Standardized tests seem to be universally disliked. Students hate studying for them, hate takingSAT Prep(46865) the myriad practice tests that instructors (or their parents) will frequently require, hate the tests themselves, hate waiting weeks for the results, and, depending on how they did, hate re-taking the tests for a better score. Teachers don’t seem to like teaching for them, and all sorts of educational experts believe they’re inherently biased. So why do they continue to dominate the high school educational experience?

The usefulness of certain tests, like the AP Exams, is somewhat self-evident. Get a qualifying score and you get college credit. Some students start college with so many AP credits, they’re sophomores they second they set foot on campus. In a time when the four-year college degree is quickly becoming the five-year college degree, entering college with credits is a smart way for students to save time and money. Since college-bound students are likely taking AP courses anyway to increase their chances for college admission, it makes sense they would also take the corresponding AP exams. A few hours filling out bubbles could save a semester’s worth of classes. Not bad.

SAT Prep(46864)Similarly, the SAT is something of a necessary evil for any college-bound high school student. Great SAT scores can not only help a student gain admission to his or her top-choice colleges, it can also help him or her qualify for certain merit-based scholarships. Some students take the SAT so seriously, they enroll in full-on preparation courses for the exam, like it’s the Bar exam or the MCAT. Prepartion for the SAT can last months or even years, with some students taking the PSAT their sophomore year and taking the SAT multiple times during their junior and senior years in the hopes of getting a better score.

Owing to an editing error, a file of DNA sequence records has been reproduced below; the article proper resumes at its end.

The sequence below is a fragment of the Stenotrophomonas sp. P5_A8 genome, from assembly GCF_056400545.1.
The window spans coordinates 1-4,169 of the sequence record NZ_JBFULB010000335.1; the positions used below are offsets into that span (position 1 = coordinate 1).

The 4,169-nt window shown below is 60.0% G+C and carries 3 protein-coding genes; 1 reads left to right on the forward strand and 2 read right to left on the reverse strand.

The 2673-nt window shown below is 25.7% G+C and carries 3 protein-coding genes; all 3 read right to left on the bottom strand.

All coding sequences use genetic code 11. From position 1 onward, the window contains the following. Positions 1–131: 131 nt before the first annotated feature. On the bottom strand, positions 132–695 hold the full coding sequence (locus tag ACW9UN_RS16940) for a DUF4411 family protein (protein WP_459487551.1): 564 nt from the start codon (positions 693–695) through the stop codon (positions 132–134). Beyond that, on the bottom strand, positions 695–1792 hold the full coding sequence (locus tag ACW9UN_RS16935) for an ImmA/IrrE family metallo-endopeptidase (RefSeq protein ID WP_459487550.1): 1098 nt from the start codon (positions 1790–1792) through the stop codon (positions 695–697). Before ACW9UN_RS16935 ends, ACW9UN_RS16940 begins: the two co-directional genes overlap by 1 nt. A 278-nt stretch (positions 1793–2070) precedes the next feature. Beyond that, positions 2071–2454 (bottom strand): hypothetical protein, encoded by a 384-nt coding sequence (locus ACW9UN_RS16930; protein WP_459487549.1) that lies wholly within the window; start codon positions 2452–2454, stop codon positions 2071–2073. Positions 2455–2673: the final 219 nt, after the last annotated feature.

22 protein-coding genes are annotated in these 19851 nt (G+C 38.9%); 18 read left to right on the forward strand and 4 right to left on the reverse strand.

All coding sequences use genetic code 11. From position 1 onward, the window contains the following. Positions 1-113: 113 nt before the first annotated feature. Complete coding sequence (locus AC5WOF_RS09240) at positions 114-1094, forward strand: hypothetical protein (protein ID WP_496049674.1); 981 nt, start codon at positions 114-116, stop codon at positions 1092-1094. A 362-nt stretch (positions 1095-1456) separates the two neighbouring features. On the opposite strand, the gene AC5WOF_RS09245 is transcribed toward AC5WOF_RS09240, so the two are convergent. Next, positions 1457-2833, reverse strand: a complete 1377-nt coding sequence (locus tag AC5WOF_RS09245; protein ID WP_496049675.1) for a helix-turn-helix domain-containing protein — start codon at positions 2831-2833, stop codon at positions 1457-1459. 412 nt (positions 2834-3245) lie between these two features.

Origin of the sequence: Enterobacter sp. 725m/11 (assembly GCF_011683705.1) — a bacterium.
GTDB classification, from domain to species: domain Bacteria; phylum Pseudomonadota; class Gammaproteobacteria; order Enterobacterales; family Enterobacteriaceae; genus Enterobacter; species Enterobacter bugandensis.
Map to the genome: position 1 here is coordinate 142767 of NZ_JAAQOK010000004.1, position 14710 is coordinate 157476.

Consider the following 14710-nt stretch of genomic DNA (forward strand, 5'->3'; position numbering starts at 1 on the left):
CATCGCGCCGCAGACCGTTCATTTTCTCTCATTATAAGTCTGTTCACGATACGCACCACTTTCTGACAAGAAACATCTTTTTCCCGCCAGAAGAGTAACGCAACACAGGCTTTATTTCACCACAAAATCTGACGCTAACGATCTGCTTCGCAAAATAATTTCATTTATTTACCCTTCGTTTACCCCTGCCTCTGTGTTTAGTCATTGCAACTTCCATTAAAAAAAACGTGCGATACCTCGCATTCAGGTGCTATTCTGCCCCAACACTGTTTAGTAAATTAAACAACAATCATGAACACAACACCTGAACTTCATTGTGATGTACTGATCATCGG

California high school students have yet another layer ofCAHSEE standardized to undergo before they can move on to college. In addition to college entrance and readiness exams like the AP tests or the SAT and ACT, they must also pass the CAHSEE, the California High School Exit Examination. The CAHSEE claims to measure student achievement in English and mathematics, but most teachers (and college admissions officers) would agree that you really need to look at a student’s grades (along with the kinds of courses they took; sometimes a B in an honors class can show a higher level of achievement than a A in a regular class; course difficulty can also vary by school) along with standardized test scores to get a picture of a student’s level of achievement in any subject.

So if California students need the CAHSEE to finish, and American, college-bound students need the SAT to get into college (most of the time), and college students who are hoping to finish a degree in four years would be wise to enter college with some AP credits, the answer to the question: “what good are standardized tests?” may just be: “stop asking so many questions and start filling in these bubbles.”